Frannie Snite was convicted of sneaking up behind her new husband as he sat watching the sunset during their honeymoon, then attacking him with a tire iron. Apparently she was hoping to get a life insurance payout. That's gotta be in the running for the worst honeymoon ever.
And yet, it seems like there must be more to the story. I don't think her husband (who survived the attack) ever identified her as his attacker. Her 2013 obituary doesn't mention any of this
, nor her five-year prison sentence.
More info: Seattle Times
Lancaster New Era - Aug 18, 1993
Details from Life magazine (May 18, 1953):
Seven years ago Aleck and his mate were walking down a country road when an auto came speeding along. Aleck escaped but his wife didn't. Their owner picked up the wife's carcass and, with Aleck looking on, put it in an empty oil drum where he cremated it. From that sad day to this Aleck has stuck by that oil drum in the yard, apparently thinking his wife is still inside. He defends the drum against all intruders with vigorous honks, beating of wings and sharp nips of his blunt bill.
I haven't been able to find any info about what became of Aleck after the Life
article made him famous. How long did he live? According to google, geese in captivity can sometimes live for as long as 40 years. So Aleck might have been standing guard by that oil drum for many years.
The 1940s answer, according to the Forum Cafeteria in St. Louis, was to save money by eating at their restaurant. Based on the menu, it sounds like it was decent food.
I don't think you'd ever save money by eating out nowadays, unless you're ordering from the dollar menu at a fast food restaurant.
St. Louis Post Dispatch - May 1, 1941
Uncertain about whether to get divorced? Dr. Herbert Mann promised that hypnotism would provide an answer.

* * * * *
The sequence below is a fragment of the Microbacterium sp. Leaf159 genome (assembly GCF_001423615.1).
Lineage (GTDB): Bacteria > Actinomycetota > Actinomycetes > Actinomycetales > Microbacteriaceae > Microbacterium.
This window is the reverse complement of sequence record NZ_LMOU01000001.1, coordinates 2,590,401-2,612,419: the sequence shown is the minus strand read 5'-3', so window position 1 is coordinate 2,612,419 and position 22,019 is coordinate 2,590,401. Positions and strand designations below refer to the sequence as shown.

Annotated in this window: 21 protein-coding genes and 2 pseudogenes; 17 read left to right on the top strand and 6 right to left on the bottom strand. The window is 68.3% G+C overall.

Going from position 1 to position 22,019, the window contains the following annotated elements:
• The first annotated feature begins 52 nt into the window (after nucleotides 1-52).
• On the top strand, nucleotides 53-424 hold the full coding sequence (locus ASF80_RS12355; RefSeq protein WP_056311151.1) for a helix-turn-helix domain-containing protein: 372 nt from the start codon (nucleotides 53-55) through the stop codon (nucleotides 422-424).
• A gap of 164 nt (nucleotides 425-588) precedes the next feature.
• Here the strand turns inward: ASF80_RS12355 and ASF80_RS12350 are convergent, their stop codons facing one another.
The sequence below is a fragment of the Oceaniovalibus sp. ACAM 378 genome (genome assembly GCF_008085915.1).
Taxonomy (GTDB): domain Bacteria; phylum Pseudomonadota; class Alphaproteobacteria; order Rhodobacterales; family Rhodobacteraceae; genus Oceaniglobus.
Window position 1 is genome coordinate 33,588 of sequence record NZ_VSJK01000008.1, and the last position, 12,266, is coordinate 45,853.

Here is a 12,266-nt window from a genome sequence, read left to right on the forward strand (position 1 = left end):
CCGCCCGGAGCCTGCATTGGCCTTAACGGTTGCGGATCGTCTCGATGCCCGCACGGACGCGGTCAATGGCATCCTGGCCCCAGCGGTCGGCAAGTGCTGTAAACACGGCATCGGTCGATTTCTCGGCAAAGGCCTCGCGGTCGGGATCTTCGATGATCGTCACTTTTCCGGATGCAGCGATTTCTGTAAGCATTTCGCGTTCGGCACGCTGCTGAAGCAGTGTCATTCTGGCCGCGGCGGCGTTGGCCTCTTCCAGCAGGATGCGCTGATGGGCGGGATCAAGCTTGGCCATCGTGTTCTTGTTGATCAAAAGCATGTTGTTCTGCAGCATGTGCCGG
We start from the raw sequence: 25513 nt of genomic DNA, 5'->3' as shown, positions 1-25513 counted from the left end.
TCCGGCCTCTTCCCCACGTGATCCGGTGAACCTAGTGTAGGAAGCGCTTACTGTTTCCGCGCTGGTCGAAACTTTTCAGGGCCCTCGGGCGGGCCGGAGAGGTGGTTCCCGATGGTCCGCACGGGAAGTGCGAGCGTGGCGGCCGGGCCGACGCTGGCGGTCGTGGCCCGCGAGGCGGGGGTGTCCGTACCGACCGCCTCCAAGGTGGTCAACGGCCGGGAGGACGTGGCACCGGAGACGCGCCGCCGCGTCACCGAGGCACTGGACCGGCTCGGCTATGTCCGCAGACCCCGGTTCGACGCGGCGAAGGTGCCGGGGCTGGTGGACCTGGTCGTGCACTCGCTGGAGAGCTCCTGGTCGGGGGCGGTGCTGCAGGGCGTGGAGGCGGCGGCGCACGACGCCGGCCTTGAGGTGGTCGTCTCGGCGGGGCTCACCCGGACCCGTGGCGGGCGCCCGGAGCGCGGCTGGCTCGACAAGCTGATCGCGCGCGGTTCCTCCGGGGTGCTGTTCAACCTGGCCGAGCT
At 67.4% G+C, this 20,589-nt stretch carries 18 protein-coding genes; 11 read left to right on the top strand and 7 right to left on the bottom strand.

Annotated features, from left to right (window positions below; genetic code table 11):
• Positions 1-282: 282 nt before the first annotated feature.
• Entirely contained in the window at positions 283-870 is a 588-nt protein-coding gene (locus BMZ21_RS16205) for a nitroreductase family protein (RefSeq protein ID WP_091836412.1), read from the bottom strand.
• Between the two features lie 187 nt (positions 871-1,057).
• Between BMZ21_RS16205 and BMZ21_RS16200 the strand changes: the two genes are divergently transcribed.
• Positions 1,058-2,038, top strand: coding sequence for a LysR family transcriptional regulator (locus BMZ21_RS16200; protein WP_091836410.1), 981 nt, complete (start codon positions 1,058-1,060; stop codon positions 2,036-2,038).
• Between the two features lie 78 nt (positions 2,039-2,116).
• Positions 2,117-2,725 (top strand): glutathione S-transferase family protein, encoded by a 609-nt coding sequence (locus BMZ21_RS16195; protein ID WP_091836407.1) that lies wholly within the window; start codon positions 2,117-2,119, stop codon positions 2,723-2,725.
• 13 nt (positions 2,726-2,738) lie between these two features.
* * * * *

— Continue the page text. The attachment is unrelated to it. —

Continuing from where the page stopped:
Passaic Herald-News - Oct 18, 1965
Donald L. Rogers was financial editor of the New York Herald Tribune
. He originally wrote "Teach your wife to be a widow" as an article for Collier's Magazine
, and later expanded it into a book (1952).
The article (and book) urged husbands to educate their wives about finances, so that in case the husband died the wife wouldn't end up going destitute.
I think Jean Mayer's article, "How to murder your husband," pairs particularly well with it. Both appeared in the 1981 Reader's Digest collection, Love and Marriage
Stella Danfray, aka "Miss Voodoo," seemed poised to become a movie star when she arrived in the United States from France in 1950. She had all kinds of meetings lined up with Hollywood bigwigs.
New Castle News - Jan 7, 1950
Source: Oklahoma Historical Society
But it turned out that Miss Voodoo had some peculiar views about marital relations. Unprompted, she told a reporter that she thought American husbands were browbeaten and should slap their wives.
I don't know if this comment ended her Hollywood career before it even began (as far as I can tell, she never appeared in any movies), but it definitely turned the American press against her. Within a few months she had left America. She continued working as a model in Europe for a number of years. I don't find any more references to her after 1955.
Montreal Daily Star - May 25, 1950
La Crosse Tribune - Sep 24, 1950